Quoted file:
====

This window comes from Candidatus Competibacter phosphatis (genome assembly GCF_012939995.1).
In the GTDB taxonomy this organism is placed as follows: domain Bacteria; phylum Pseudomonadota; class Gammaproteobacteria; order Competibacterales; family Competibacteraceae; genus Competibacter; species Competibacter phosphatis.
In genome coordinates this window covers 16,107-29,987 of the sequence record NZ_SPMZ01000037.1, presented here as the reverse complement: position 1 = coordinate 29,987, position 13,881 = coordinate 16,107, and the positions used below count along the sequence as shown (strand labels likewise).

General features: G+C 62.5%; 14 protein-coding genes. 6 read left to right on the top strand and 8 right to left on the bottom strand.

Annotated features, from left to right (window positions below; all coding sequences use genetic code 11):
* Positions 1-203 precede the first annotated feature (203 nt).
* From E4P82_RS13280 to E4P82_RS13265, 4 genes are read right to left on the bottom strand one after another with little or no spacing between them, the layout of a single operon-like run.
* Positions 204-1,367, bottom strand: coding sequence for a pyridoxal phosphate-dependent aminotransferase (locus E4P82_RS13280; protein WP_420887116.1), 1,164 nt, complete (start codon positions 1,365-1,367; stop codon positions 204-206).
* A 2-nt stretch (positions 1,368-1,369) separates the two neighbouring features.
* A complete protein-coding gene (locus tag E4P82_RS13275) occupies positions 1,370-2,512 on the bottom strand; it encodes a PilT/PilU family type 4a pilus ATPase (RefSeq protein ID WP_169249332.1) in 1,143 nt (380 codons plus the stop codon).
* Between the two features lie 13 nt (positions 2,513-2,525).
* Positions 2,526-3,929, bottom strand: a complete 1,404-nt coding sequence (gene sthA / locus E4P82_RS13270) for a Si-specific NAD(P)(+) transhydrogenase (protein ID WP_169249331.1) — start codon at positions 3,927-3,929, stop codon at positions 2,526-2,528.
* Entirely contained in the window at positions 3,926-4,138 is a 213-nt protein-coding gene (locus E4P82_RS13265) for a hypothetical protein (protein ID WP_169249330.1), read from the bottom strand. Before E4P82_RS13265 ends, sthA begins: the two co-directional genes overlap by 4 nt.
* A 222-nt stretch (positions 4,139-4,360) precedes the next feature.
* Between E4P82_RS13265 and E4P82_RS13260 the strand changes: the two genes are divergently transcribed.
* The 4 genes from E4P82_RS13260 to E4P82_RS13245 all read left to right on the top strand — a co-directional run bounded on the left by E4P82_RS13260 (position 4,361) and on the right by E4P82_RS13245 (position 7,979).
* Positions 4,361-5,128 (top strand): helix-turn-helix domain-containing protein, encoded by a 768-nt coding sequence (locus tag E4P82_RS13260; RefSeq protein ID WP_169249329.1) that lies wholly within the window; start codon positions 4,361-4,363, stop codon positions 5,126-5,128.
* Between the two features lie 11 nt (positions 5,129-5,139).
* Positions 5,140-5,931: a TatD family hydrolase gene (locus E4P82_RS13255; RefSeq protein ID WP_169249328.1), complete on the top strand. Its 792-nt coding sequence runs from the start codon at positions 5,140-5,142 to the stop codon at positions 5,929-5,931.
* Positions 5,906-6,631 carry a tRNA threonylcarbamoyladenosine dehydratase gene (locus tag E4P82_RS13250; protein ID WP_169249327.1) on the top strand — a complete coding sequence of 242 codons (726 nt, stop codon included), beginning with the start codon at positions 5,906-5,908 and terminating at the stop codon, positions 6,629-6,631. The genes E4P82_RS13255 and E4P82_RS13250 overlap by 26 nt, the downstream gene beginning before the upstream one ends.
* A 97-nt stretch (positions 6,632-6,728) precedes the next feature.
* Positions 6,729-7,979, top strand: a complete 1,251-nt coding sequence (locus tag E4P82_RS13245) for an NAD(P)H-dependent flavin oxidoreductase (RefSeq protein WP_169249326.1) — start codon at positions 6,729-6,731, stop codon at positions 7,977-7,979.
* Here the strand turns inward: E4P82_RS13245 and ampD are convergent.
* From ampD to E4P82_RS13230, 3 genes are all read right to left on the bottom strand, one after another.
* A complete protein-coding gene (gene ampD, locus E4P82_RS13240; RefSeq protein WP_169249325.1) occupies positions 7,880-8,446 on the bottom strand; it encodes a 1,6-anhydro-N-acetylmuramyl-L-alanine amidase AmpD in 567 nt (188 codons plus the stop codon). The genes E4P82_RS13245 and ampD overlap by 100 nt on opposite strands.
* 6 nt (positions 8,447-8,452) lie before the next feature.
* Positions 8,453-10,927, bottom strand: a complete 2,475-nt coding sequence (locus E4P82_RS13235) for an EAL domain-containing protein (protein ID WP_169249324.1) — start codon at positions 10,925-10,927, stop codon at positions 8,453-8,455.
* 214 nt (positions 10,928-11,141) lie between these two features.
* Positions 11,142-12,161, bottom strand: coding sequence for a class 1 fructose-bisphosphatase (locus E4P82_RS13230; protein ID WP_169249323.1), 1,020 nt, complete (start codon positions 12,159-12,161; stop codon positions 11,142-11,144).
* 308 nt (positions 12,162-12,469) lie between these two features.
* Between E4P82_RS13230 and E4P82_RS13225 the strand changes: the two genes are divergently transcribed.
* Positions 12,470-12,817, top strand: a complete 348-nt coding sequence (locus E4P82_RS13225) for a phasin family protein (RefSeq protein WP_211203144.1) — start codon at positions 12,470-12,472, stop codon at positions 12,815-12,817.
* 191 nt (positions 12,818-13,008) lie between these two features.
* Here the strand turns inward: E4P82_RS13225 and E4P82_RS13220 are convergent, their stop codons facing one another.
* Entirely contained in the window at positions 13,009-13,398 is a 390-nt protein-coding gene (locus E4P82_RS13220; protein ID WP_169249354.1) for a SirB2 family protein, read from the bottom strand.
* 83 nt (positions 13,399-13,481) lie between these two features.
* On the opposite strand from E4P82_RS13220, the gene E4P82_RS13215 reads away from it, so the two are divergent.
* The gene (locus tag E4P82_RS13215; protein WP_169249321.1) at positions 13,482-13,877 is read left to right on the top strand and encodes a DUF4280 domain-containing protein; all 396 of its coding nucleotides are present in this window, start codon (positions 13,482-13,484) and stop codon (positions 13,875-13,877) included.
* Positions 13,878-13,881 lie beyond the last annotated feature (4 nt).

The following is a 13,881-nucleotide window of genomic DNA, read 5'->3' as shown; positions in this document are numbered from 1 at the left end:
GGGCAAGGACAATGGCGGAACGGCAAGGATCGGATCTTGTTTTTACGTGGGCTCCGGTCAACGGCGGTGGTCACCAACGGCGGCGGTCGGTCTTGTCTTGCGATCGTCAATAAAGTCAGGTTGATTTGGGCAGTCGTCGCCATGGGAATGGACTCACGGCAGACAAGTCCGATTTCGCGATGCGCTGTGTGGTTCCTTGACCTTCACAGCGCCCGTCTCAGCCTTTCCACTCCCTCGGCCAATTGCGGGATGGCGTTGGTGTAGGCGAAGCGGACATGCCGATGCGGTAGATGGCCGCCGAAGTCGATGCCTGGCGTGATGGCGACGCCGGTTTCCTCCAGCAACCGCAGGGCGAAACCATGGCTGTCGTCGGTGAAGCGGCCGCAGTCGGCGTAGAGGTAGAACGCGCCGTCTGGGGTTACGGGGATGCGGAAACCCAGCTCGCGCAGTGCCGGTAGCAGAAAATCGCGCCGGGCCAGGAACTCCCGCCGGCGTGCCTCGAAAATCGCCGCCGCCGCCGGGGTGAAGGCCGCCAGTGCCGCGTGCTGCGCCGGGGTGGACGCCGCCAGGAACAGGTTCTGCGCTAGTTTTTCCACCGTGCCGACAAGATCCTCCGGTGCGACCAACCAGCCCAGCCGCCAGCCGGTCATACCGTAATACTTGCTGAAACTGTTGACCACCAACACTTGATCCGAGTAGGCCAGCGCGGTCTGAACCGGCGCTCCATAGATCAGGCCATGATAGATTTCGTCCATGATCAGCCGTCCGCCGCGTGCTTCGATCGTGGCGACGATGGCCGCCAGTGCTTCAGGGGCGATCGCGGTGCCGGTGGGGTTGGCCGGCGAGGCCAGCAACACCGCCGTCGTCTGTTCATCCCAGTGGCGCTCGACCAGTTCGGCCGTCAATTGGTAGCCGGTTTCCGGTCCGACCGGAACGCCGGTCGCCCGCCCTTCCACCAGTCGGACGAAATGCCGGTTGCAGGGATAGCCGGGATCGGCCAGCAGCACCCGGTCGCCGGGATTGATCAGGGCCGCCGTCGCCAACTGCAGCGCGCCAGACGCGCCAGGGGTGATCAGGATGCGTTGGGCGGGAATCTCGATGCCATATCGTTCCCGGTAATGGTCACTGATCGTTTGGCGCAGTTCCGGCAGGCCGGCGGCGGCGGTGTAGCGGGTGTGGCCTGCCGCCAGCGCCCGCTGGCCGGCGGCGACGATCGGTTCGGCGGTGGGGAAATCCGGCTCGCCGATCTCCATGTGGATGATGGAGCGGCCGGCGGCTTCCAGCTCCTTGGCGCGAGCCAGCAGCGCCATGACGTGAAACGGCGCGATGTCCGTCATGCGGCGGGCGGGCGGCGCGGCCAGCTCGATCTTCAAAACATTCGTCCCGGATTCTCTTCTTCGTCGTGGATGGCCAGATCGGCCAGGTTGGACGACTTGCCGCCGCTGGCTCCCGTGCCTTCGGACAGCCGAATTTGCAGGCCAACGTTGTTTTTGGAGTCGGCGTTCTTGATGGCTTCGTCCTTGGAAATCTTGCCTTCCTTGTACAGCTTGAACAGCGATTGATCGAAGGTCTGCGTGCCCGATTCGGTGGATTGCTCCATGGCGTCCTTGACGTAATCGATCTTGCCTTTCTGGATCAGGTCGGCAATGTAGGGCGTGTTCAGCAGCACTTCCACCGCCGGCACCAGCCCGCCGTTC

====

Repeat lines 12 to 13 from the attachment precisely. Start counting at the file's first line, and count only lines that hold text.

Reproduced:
* Positions 2,526-3,929, bottom strand: a complete 1,404-nt coding sequence (gene sthA / locus E4P82_RS13270) for a Si-specific NAD(P)(+) transhydrogenase (protein ID WP_169249331.1) — start codon at positions 3,927-3,929, stop codon at positions 2,526-2,528.
* Entirely contained in the window at positions 3,926-4,138 is a 213-nt protein-coding gene (locus E4P82_RS13265) for a hypothetical protein (protein ID WP_169249330.1), read from the bottom strand. Before E4P82_RS13265 ends, sthA begins: the two co-directional genes overlap by 4 nt.